Friday, December 02, 2005

Framing The Debate

After the first two days when Harper told the world he hates Canada and reminded Ontario voters of why the feeling is mutual, he has really managed to take control of this campaign. For good or bad, the entire campaign has been all about Harper. It's obvious that his GST pledge will become the talked about issue over Christmas turkey. We didn't really see a big "it" promise in 2004 and I'm really glad to see a bit of a debate on the issues, with respect to the GST.

Today, Harper has again gained control of the media cycle by going on the attack. Now...I'll admit I don't really understand how per sey Harper plans to cut wait times without injecting any money into health care or by dramatically changing the system. I'm hoping it doesn't involved faith healing because that would really hurt him in Ontario.

But, really, what's Martin going to say? "Stephen Harper is making vague promises about health care!" Honestly, I really, really, really hope Paul says something like that, because that will be so easy to make fun of. In fact, I might even pre-write the post, just so I beat Paul Wells to the punch at posting the old PMPM quotes about fixing health care for a generation and all that.

Instead of letting himself get demonized on health care, Harper is following Layton's lead in assuming that the best defense is a good offense. By attacking Martin on health care, it makes it a lot harder for Martin to go after Harper. I've always thought the opposition parties making health care an issue was risky since the Liberals are seen as the best to handle health care but, like SSM, this was always going to become an issue - at least now Harper has laid his cards on the table.

And that's really the best play for Harper. By getting all his policy out there early, he'll end the talk of a "hidden agenda". What could also be extremely problematic for the Liberals is if they don't have any policy to announce. Let's face it, a lot of Liberal policy got buried in the Roman orgy of spending and if there's nothing left to lure voters to the Liberal fold, Martin could be in deep trouble.


  • The Kiss of Death;

    Gift from Canada?

    "A Harper victory may prove to be the exception to the international rule -- a rare foreign event that manages to put a smile on President George W. Bush's face."

    By Blogger riley dog, at 1:19 p.m.  

  • Yeah, if I were Harper I would definitely not make that known.

    By Blogger calgarygrit, at 1:34 p.m.  

  • Curiously, Harper could cost himself votes as he's beginning to look like another Liberal on health care. I wonder what he will say about Mr. Klien's "third (private insurance) way"?

    By Anonymous Anonymous, at 1:52 p.m.  

  • How do you do it? Just take a book out of the Kirby report.

    The feds establish the wait times. If a province can't meet the times, an agency (National Wait time registry?) just books the procedure in another jurisdiction. I for one have no problem with driving to Montreal or Halifax for surgery (I would still drive to the States for an MRI).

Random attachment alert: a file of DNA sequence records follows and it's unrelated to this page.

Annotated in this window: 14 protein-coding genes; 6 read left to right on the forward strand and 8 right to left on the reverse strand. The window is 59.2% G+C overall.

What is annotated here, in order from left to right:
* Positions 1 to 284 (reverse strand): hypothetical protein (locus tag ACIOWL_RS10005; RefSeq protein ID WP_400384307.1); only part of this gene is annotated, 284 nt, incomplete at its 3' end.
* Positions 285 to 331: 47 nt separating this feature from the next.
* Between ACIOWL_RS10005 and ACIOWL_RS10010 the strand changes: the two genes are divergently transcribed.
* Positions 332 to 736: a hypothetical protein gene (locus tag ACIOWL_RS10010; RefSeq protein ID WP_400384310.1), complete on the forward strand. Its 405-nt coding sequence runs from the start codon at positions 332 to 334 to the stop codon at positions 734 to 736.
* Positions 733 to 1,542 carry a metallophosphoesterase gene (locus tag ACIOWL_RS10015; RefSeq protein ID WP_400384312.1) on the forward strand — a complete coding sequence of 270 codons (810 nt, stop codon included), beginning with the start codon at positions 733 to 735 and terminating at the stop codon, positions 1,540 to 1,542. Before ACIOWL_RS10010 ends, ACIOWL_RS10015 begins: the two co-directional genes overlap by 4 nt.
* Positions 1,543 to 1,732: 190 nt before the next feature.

After that you just submit your receipts, Dingwall style, to the wait time agency (as does the other province). Next month the whole amount is deducted from the health transfers to your province. Simple and very business like. And it provides tremendous incentives to shorten wait times, lest Fredericton have to pick up my hotel bill.

    By Anonymous Anonymous, at 2:54 p.m.  

  • Meanwhile Buzz is hard at work.

    Yesterday on CAW support for the NDP: "There's a new generation of workers that aren't so open to having the union decide it's going to support a given political party."

    Today on CAW support for the Liberals: Union chief Buzz Hargrove says the record of the minority Liberal government in just 17 months shows they should be returned to Ottawa with even more seats.

    By Anonymous Anonymous, at 3:04 p.m.  

  • quite the election. harper harvests independant public prosecuter from old law reform commission papers. and maybe health care policy from kirby. the scary thing about wonks is that they remember where the good stuff got buried.

    By Anonymous Anonymous, at 3:44 p.m.  

  • Have we -- and I'm writing as a CPC member who didn't intend on renewing his membership -- underestimated Harper?

    Well, it's a long campaign. Plenty of time for my guy to mess up and let the Martinites stay in power.

    By Blogger The Tiger, at 4:16 p.m.  

  • Agreed. The scary thing about the media is that instead of saying "Law Reform Commission!" they said "Ken Starr!".

    By Blogger matt, at 4:16 p.m.  

  • Paul Martin loves Canada SSSSOOO MUCH...that...
    he changed the tax laws to benefit his steamship line ...and changed his flags...and fired his Canadian crew..


    Martin loves Canada SSSOOO MUCH!!!

    By Anonymous Anonymous, at 4:18 p.m.  

  • I never underestimated the guy.

    I also ignored the media.

    - QuebecHarpermaniac.

    ps. anyone notice that Harper's approval ratings in Quebec are higher than Martin's? hmmm.... and it will be a long campaign.

    By Blogger Tarkwell Robotico, at 4:19 p.m.  

  • Monday, November 28, 2005
    Martin's Hidden Agenda
    "Unlike the last election, when fears of a hidden agenda were said to have turned voters sour on the prospect of a Conservative Government, one-in-three of those polled now believe the Liberals are harbouring secrets.
    Only one-in-four now sees the Conservatives that way."

    Hmm. I wonder why that is?

    Maybe it's because Paul Martin was in favour of ballistic missile defence, before he was against it.

    Maybe it's because he was for the Iraq War, before he was against it.

    Maybe it's because he was against same-sex marriage, before he was for it.

    Maybe it's because he was against the Clarity Act, before he was for it.

    Maybe it's because he was against free trade, before he was for it.